Georgia Bulldogs seek answers on road vs. Mississippi State

Georgia players from left; Jalen DeLoach (23), Blue Cain (0) and Jabri Abdur-Rahim (1) sit on the bench in the final moments of thier loss to Alabama in an NCAA college basketball game Wednesday, Jan. 31, 2024, in Athens, Ga. (AP Photo/John Bazemore)

Credit: AP

Credit: AP

Georgia players from left; Jalen DeLoach (23), Blue Cain (0) and Jabri Abdur-Rahim (1) sit on the bench in the final moments of thier loss to Alabama in an NCAA college basketball game Wednesday, Jan. 31, 2024, in Athens, Ga. (AP Photo/John Bazemore)

ATHENS — The desperation was apparent in coach Mike White’s voice. After watching his team let yet another second-half lead slip away in a loss to South Carolina on Saturday, Georgia’s second-year basketball coach was at his wit’s end.

“We look like the weight of the world’s on our shoulders,” White said following that 72-62 defeat. “We don’t look the same, and I’ve got to figure that out. I’ve got to help these guys because if you play to your identity, if you play to the way you played the first 15 minutes of the game for 40 (minutes), better things are going to happen, right?”

They need to as the Bulldogs are trying to pull out of a tailspin. Losers of three consecutive and five of its past seven, Georgia (14-8, 4-5 SEC) heads back out on the road to face a Mississippi State team in very much the same situation.

The “Bizzarro Bulldogs,” as Georgia fans like to call their SEC brother with the same nickname, were throttled by Alabama 99-67 on Saturday in Tuscaloosa to fall to 14-8 (3-6). That same Crimson Tide team came from behind to beat Georgia after trailing by 14 at halftime.

That means the Bulldogs have been outscored 92-57 in the second half by opponents in the past two games. And those were at home. Wednesday’s tilt is at Mississippi State’s Humphrey Coliseum and doesn’t tip off until 9 p.m. (SEC Network).

Like most SEC teams, State is an entirely different team on its home floor. They’re 8-2 at “The Hump” with wins over No. 5 Tennessee (77-72 on Jan. 10) and No. 8 Auburn (64-58 on Jan. 27).

For Georgia, Wednesday’s game is the first of nine remaining in the regular season, only four of which are home. The Bulldogs travel to Arkansas on Saturday (6 p.m., SEC Network) before having a week off before hosting Florida on Feb. 17 at Stegeman Coliseum.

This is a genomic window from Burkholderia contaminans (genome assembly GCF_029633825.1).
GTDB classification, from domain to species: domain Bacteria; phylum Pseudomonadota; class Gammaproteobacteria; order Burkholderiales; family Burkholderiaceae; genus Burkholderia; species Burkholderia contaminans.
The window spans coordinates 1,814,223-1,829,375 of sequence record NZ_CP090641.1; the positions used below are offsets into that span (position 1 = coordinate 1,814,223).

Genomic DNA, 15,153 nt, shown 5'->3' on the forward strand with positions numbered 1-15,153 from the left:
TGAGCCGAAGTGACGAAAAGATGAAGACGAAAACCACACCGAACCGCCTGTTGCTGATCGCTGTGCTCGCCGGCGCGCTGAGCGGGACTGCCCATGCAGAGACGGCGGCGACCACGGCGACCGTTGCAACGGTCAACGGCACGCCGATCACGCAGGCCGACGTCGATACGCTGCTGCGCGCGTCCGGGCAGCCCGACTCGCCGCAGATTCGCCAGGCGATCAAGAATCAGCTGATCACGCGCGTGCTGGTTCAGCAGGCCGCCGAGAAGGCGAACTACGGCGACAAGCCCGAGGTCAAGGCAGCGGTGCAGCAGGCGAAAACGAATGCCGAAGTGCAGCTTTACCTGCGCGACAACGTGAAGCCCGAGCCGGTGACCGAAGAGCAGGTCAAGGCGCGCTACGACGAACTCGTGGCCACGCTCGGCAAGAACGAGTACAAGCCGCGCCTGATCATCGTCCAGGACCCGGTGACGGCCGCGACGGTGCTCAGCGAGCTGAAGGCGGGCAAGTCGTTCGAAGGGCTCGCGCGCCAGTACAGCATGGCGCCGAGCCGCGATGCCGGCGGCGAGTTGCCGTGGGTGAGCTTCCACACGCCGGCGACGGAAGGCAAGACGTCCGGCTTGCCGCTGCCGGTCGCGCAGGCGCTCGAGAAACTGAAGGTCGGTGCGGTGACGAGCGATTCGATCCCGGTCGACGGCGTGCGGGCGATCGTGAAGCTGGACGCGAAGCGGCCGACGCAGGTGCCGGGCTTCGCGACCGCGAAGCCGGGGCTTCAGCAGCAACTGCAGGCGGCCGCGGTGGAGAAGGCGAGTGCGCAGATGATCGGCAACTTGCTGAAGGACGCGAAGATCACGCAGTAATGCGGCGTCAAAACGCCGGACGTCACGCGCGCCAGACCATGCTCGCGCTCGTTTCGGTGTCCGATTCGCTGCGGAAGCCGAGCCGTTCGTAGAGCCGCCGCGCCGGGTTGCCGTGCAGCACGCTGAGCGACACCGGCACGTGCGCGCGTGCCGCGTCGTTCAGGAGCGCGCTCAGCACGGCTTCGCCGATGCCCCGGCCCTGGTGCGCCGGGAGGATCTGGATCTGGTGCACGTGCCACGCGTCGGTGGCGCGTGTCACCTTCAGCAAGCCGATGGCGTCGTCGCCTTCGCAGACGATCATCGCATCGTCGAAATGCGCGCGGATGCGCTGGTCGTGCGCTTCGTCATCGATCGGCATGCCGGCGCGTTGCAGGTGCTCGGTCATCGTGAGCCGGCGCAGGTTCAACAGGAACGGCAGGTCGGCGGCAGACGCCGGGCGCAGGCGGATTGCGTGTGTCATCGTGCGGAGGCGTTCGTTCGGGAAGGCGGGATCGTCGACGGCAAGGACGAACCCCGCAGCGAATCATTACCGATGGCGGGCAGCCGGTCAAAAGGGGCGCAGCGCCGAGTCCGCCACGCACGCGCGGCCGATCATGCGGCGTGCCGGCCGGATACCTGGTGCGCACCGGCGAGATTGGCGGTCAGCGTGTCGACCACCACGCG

As ever, SEC basketball is a grind. But, at this point, Georgia needs it to sharpen them as opposed to further wear them down.

“We’re learning a lot about ourselves,” said Noah Thomasson, a graduate-transfer guard and Georgia’s second-leading scorer (12 ppg). “The results haven’t gone in our favor, but we’re still doing a lot of really good things. We just have to clean up some of the things we’re not doing well, and a lot of these (games) will turn out different.”

He’s not wrong. The Bulldogs are doing some things very well. That’s why they’ve been able to carry late leads into games against Tennessee, Alabama and South Carolina and significantly outscored Kentucky and Florida in the second half of losing efforts.

It was more of the same in the last outing. Georgia lit up the Gamecocks with 3-point shooting to establish a 10-point lead 12 minutes into the game only to go cold the rest of the way and get overpowered in the second half.

The Bulldogs blamed that on South Carolina switching to a zone defense. But Georgia has faced zones before this season and its offense didn’t go flying off the tracks. Meanwhile, the Gamecocks never stopped hammering the Bulldogs inside for high-percentage shots near the basket.

Georgia can expect the same treatment from its Wednesday-night host. State is led by 6-foot-11, 245-pound forward Tolu Smith III, who averages 16.9 points and 7.6 rebounds. Projected by SEC coaches in the preseason as the league’s player of the year, Smith missed the first dozen games of the season, but has come back strong. Smith is joined in the paint by 6-7 forward Cameron Matthews (9.3 ppg, 7.0 rpg), and guard Josh Hubbard ranks No. 2 among SEC freshmen with a 14.8 scoring average.

Russel Tchewa (7-0, 280), Frank Ansalem-Ibe (6-10, 215) and Jalen DeLoach (6-9, 220) represent Georgia’s collective presence in the paint and average 13.6 and 12.2 among them. They’ll have to perform at a higher level Wednesday for the Bulldogs have a chance.

“We’ve just got to do a better job of being more physical,” said Georgia’s leading scorer, senior forward Jabri Abdur-Rahim. “We’ve lacked a little physicality lately, especially in the paint.”

As for the tale-of-two-halves quandary, White has tried many things. Last week, he shook up the starting lineup. On Saturday, the Bulldogs changed their halftime routine.

“It’s trial and error, right?” White said. “We’ve just got to re-evaluate and figure out what our best chance is. We get nine more, and then we’ve got an SEC Tournament, and we’ll see where it goes. In this league in 2024, we’ve got a bunch of great opportunities. Every night’s a great opportunity.”

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